I realise that although over the years I've written several posts about the Chronicles of Narnia, in book, film and TV format, I have only covered some of the stories. Prince Caspian was the second book to be published and the second film adaptation. While I was absolutely blown away by the first Narnia film, The Lion, the Witch and the Wardrobe, which to my mind was a near-perfect translation from book to film, I remember being disappointed with Prince Caspian. This is perhaps not entirely the fault of the film - though not my least favourite book in the series, I think it is the weakest, with a comparatively slender plot. When the BBC adapted the book for TV in the precious Sunday Night Family Drama slot in the late '80s or early '90s, they ran it together with The Voyage of the Dawn Treader, and two half-hour episodes were sufficient to tell the Prince Caspian story. The film-makers, by comparison, had to pad out the book's story by inserting additional scenes and conflict which meant that it was not the film of the book that The Lion, The Witch and the Wardrobe was. With beloved classics such as Narnia or the stories of J R R Tolkien, I think you can tell where filmmakers have digressed from the original text, and their digressions, though often good, lack the sparkle that comes from seeing the book come to life before your eyes. It is still a pretty decent film, but Disney's Prince Caspian is not C S Lewis's Prince Caspian.
I worked out that it has been four years since I saw the movie. I saw it at the cinema on a date with my then-boyfriend, who later bought the DVD as his last Christmas present to me. We broke up shortly afterwards, and I haven't seen the film since. Perhaps my memory has been unfair to it. I remember that I enjoyed it pretty well at the time, though with a critical eye and a constant comparison to the book. But when I think of the film now, it is the memory of the disappointment that lingers. It is time to revisit the DVD in order to see if it is better than I think it is...
Prince Caspian Revisited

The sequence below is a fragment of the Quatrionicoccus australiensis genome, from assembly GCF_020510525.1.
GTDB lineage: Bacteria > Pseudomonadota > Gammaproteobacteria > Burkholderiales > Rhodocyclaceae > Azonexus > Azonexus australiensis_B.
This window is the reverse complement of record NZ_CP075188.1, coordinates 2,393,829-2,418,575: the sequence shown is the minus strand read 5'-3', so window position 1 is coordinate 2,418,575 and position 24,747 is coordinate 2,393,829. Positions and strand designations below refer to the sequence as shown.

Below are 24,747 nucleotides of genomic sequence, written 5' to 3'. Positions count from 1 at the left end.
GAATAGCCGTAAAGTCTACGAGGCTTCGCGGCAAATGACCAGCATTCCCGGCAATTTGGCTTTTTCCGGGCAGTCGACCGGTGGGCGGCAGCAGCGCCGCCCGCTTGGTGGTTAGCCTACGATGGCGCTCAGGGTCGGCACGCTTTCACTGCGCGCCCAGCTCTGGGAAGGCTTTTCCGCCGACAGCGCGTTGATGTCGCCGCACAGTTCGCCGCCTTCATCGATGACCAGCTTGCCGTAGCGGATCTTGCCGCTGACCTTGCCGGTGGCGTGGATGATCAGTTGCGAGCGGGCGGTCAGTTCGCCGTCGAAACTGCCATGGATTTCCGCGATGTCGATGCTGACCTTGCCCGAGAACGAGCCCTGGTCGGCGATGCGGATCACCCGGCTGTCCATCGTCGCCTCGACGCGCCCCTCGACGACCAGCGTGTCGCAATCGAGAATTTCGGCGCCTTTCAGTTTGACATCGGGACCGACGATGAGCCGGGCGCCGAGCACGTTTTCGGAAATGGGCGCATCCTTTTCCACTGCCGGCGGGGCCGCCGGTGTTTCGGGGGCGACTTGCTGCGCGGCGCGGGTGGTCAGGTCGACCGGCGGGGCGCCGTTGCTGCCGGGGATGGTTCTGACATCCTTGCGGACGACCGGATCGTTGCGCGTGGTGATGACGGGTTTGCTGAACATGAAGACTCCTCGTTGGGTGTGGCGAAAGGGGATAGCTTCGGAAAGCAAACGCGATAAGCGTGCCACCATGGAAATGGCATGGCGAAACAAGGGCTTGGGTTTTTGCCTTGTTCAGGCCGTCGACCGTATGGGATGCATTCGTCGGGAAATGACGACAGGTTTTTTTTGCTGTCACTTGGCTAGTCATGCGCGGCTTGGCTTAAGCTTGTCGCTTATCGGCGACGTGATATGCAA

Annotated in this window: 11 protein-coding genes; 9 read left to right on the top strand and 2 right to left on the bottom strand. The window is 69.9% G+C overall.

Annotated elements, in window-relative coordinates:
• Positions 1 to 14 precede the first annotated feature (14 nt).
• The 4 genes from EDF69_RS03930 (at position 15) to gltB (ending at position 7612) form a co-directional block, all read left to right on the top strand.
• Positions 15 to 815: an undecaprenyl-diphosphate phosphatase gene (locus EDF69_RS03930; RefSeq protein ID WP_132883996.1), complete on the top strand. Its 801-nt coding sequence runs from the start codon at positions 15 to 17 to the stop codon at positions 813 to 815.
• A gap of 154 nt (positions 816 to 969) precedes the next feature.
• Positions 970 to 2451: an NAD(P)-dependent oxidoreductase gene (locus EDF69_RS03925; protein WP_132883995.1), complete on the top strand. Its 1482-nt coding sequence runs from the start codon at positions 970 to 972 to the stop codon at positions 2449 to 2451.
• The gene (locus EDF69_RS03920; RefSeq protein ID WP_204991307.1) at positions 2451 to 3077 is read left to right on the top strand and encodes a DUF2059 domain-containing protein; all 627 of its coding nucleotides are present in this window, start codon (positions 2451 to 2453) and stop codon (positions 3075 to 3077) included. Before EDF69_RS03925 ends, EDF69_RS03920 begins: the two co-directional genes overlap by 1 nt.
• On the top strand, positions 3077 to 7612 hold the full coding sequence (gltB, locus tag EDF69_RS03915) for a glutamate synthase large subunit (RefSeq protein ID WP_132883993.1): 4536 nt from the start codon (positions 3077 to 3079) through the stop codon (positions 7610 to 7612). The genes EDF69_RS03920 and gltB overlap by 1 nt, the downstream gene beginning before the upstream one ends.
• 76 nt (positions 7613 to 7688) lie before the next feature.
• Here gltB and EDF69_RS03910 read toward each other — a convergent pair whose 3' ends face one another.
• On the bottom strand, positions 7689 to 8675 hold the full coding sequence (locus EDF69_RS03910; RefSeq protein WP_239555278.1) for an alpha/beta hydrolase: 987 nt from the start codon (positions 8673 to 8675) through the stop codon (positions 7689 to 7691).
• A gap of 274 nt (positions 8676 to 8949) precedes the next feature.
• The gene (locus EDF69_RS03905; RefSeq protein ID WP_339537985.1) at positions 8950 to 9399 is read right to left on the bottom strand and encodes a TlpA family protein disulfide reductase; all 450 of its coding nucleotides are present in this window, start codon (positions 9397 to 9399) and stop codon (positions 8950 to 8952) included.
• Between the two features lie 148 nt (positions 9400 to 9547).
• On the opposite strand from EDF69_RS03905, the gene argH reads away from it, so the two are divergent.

I guess a large part of the problem was the casting of Caspian himself. In the book, Caspian is a child, maybe thirteen years old, whereas actor Ben Barnes was in his mid-twenties. Though it is acceptable to age characters up a couple of years, and maybe cast actors up to five years older, if they don't look their age, making Caspian an adult changes the whole dynamic. Peter, too, is a few years older than his book counterpart seems to be - probably because who would believe in a thirteen-year-old high king and warrior? But the two kings (because Caspian is the rightful king) spend much of their screen time bickering and being obnoxious to one another, and generally behaving in a way that is almost, but not quite, entirely unlike Narnian Kings. It makes for a darker and less magical Narnia than the one I tried to find in my wardrobe as a little girl. Maybe the filmmakers felt that the original story lacked internal conflict or character growth, maybe they thought the boys were a little too noble and goody-good.
The movie starts differently to the book, firstly showing Caspian's aunt giving birth (I know that ladies DID give birth, and that it is a significant plot point, but it seems somewhat out of character for a children's story
of that era to actually show it.) The first we see of Caspian is of his escape in the night - I was surprised that in such a slender story that required so much padding and dull, dull battle scenes, they missed the establishing scenes with Dr Cornelius and the astronomy lessons. Those are among the scenes I am fondest of in the book, the most Narnian, so I was sorry they were gone (though the "dance of Tarva and Alambil" is mentioned later on by a centaur.)